Department of Defense.
This final rule adds regulations on the Implementation of Wildfire Suppression Aircraft Transfer Act of 1996 back into the Code of Federal Regulations. This rule was published as an Interim Final Rule on June 1, 1999 (64 FR 29227) and was inadvertently removed on October 25, 2001 (66 FR 53957). The Wildfire Suppression Aircraft Transfer Act of 1996 authorized the Department of Defense (DOD), during the period 1 October 1996 through 30 September 2000, to sell aircraft and aircraft parts to entities that contract with the Federal Government for the delivery of fire retardant by air in order to suppress wildfire. Public Law 106-398 (114 STAT. 1654A-89) extended the expiration date from 30 September 2000 to 30 September 2005.
This rule is effective August 1, 2002.Start Further Info
FOR FURTHER INFORMATION CONTACT:
Debra Bennett, 703-604-0098.End Further Info End Preamble Start Supplemental Information
Public comment was taken on the Interim Final Rule. No comments were received.
Subsection 2(a) of the Wildfire Suppression Aircraft Transfer Act of 1996, as amended, states that, notwithstanding subchapter II of chapter 5 of title 40, United States Code and subject to subsections (b) and (c), the Secretary of Defense may, during the period beginning on October 1, 1996, and ending on September 30, 2005, sell certain aircraft and aircraft parts to persons or entities that contract with the Federal Government for the delivery of fire retardant by air in order to suppress wildfire. The Act states that, as soon as practicable after the date of the enactment of the Act, the Secretary of Defense shall, in consultation with the Secretary of Agriculture and the Administrator of General Services, prescribe regulations relating to the sale of aircraft and aircraft parts under this section. This rule prescribes such regulations.
II. Administrative Requirements
A. Executive Order 12866
It has been determined that 32 CFR part 171 is not a significant regulatory action. The rule does not (1) Have an annual effect on the economy of $100 million or more or adversely affect in a material way the economy, a sector of the economy, productivity, competition, jobs, the environment, public health or safety, or State, local, or tribal governments or communities; (2) create a serious inconsistency or otherwise interfere with an action taken or planned by another agency; (3) materially alter the budgetary impact of entitlements, grants, user fees, or loan programs, or the rights and obligations of the recipients thereof; or (4) raise novel legal or policy issues arising out of legal mandates, the President's priorities, or the principles set forth in this Executive Order.
B. Unfunded Mandates Reform Act
It has been certified that 32 CFR part 171 does not contain a Federal Mandate that may result in the expenditure by State, local and tribal governments, in the aggregate, or by the private sector, of $100 million or more in any one year.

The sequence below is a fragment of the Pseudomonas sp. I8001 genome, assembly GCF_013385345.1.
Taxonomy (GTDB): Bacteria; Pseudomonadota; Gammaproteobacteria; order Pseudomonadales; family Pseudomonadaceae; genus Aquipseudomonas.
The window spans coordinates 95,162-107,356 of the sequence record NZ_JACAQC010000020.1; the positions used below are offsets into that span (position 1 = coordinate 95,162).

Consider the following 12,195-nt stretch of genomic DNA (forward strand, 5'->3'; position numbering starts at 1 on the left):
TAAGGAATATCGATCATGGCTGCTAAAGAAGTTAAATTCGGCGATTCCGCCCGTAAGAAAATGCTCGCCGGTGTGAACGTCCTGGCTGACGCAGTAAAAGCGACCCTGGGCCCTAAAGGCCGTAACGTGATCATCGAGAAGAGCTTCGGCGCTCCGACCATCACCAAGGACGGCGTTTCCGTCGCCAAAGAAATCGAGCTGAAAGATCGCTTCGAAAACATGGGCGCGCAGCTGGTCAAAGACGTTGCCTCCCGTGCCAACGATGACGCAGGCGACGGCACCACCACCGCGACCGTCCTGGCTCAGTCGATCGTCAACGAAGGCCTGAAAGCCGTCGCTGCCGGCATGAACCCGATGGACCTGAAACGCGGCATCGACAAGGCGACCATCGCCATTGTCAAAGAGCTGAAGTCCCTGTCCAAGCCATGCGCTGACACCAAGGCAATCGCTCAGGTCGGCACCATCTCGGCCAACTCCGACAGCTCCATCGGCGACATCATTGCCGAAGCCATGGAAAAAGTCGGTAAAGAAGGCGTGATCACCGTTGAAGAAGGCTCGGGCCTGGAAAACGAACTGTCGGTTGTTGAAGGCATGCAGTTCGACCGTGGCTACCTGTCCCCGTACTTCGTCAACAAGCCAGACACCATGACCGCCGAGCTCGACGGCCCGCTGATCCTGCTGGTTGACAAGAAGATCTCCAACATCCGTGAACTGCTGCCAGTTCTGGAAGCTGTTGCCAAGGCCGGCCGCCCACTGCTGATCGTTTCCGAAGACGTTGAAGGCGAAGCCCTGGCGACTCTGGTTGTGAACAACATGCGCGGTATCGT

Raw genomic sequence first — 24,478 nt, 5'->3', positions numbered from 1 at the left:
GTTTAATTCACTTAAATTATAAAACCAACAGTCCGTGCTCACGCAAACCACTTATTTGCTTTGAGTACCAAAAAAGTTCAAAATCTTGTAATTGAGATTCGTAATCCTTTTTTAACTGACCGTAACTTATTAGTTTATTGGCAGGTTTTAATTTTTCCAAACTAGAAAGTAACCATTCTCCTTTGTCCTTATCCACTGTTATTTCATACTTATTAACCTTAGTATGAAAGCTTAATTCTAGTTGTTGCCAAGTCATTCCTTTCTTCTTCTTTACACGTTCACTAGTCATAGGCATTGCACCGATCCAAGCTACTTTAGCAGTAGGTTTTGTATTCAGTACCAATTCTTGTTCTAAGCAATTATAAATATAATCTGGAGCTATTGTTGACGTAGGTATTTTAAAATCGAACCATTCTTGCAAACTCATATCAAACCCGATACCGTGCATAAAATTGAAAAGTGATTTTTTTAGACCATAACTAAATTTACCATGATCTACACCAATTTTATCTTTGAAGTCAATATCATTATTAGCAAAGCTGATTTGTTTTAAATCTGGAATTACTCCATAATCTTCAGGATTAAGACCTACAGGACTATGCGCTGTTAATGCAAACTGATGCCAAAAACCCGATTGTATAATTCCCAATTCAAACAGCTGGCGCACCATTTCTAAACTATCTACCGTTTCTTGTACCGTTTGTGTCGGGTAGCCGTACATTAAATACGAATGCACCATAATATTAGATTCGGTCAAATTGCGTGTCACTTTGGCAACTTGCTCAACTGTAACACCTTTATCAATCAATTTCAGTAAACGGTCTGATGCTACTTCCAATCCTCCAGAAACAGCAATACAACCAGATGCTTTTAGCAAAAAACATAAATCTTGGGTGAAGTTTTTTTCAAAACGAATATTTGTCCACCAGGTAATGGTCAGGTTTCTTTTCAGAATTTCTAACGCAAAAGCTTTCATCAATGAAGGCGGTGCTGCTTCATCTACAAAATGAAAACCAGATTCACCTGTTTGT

C. Regulatory Flexibility Act
It has been determined that this rule is not subject to the Regulatory Start Printed Page 8823Flexibility Act (5 U.S.C. 601) because it would not, if promulgated, have a significant economic impact on a substantial number of small entities. This rule applies only to the sale of certain aircraft and aircraft parts to those entities that contract for the delivery of fire retardant by air in order to suppress wildfire. The U.S. Department of Agriculture provides the list of eligible entities that may bid on aircraft and aircraft parts.
D. Paperwork Reduction Act
It has been certified that 32 CFR part 171 does not impose any reporting or recordkeeping requirements under the Paperwork Reduction Act of 1995 (44 U.S.C. Chapter 44).Start List of Subjects
List of Subjects in 32 CFR Part 171
- Fire prevention
According, 32 CFR Part 171 is added to read as follows:End Amendment Part Start Part
PART 171—IMPLEMENTATION OF WILDFIRE SUPPRESSION AIRCRAFT TRANSFER ACT OF 1996
The Wildfire Suppression Aircraft Transfer Act of 1996 (the “Act”), as amended, allows the Department of Defense (DOD), during the period 1 October 1996 through 30 September 2005, to sell aircraft and aircraft parts to entities that contract with the Federal Government for the delivery of fire retardant by air in order to suppress wildfire. This part implements the Act.
The regulations in this part apply to aircraft and aircraft parts determined to be DOD excess under the definition of the Federal Property Management Regulations (FPMR) and listed in Attachment 1 of Chapter 4 of DOD 4160.21-M as Category A aircraft authorized for commercial use.
Aircraft and aircraft parts sold under the Act shall be used only for wildfire suppression purposes and shall not be flown or removed from the U.S. unless dispatched by the National Interagency Fire Center in support of an international agreement to assist in wildfire suppression, or for other purposes jointly approved in advance, in writing, by the Secretary of Defense and the Secretary of Agriculture.
The Secretary of Agriculture must certify in writing to the Secretary of Defense prior to sale that the person or entity is capable of meeting the terms and conditions of a contract to deliver fire retardant by air.